I’d say if anything you can really start to notice melody creeping in more and more throughout the album as it plays. The menacing and sharp guitar work from Tapio Mattila will always lead the way through their music with his instincts and wicked style – but through the vocals of songs like “World Doesn’t Need A Hero (Like You)” and later on in “My Misery” you can really hear the added push of pop-rock influence blending into their heavy rhythms. It gives songs like “World Doesn’t Need A Hero (Like You” the added edge of being something the rest of us who AREN’T capable of being a stand-in for Bruce Dickinson like Huotari could be, a genuine shot at singing along. Not only is the instrumentation top-notch once again…right around the two-minute & forty-second mark you will absolutely find one of the best moments on the Walk Tall record as they break the song to reveal the true jazzy nature behind this rad rhythm.
As the brilliant twists and turns of “Delire Grandiose” play through, I feel the need to remind you all, dear readers…that no member of Zero Verdict has lined my pockets in gold…what I’m telling you is the honest truth about an album made with an incredible dedication to the precision of sound and style. I’ve offered you no false-pretense – I’m ‘outside’ of this genre by a fair margin these days in my personal life, but that being said – Walk Tall is an album made so incredibly well I feel like I actually could listen to this forever and for always. I made a firm commitment long ago to listen to everyone, but also one in search of the best of the very best out there…and for the genre and style of hard-rock that Zero Verdict makes – the build and rise of a song like “Delire Grandiose” really goes a long way to prove that these four guys truly are the best of the best out there in this style right here, right now.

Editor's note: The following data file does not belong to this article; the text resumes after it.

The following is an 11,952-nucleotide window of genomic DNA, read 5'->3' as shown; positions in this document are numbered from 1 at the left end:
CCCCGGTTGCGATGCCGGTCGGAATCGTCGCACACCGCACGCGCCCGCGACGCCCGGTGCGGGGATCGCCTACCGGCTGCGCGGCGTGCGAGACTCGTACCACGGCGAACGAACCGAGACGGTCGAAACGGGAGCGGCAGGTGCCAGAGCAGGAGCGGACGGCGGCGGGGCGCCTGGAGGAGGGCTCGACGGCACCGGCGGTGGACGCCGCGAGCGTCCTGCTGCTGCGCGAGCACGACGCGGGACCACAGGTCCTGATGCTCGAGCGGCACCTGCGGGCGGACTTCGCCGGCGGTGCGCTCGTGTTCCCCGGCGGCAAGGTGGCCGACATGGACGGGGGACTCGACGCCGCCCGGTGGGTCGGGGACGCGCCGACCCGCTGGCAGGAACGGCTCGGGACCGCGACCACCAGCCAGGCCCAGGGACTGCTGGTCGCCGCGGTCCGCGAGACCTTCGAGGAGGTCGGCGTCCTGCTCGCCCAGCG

Led by the storming bass of Juha Haipus and the pounding drums of the rhythm-section’s other half, they storm through the power-anthem of “My Misery.” Seriously…when you listen, there’s damn-near an operatic element to Huotari’s incredible vocals…the attack is amazing but the precision in tone is something you could listen to yourself and your own father would feel proud simply by association. Every song is like a complete victory from beginning to end here for the hard-rock genre. I’m not usually that into the style that Huotari sings in when other people attempt it…that’s just me being 100% honest again…but the way this guy pulls it off just blows my freakin mind each and every time.
For all his perfection and my own love of melody, it was interesting to me that the most you can hear Huotari struggle is actually in the album’s slowest and final tune “Remembrance.” Nothing so extreme that it would be off-putting, but he’s been 100% bang-on throughout some of the most extreme parts you’ll hear recorded…to hear him somewhat out of his element and a few slight missteps in the solidarity of his tone on this final tune was a nice gentle reminder that he is indeed human after all. Again…all that being said, the moments of slippage are far and few between on “Rememberance” and overall this was an awesome departure from the ravaging sounds of Walk Tall and a great way to approach the end of the album with finite certainty. Guitars are brilliant once again, the harmonies thicken and strengthen the vocals and the song itself is more intimate and closer to Zero Verdict than any other track feels on the album.
Zero Verdict SHOULD Walk Tall – this album exudes confidence and skill and contains a power & precision that towers above the rest in their genre – this is world-class skill.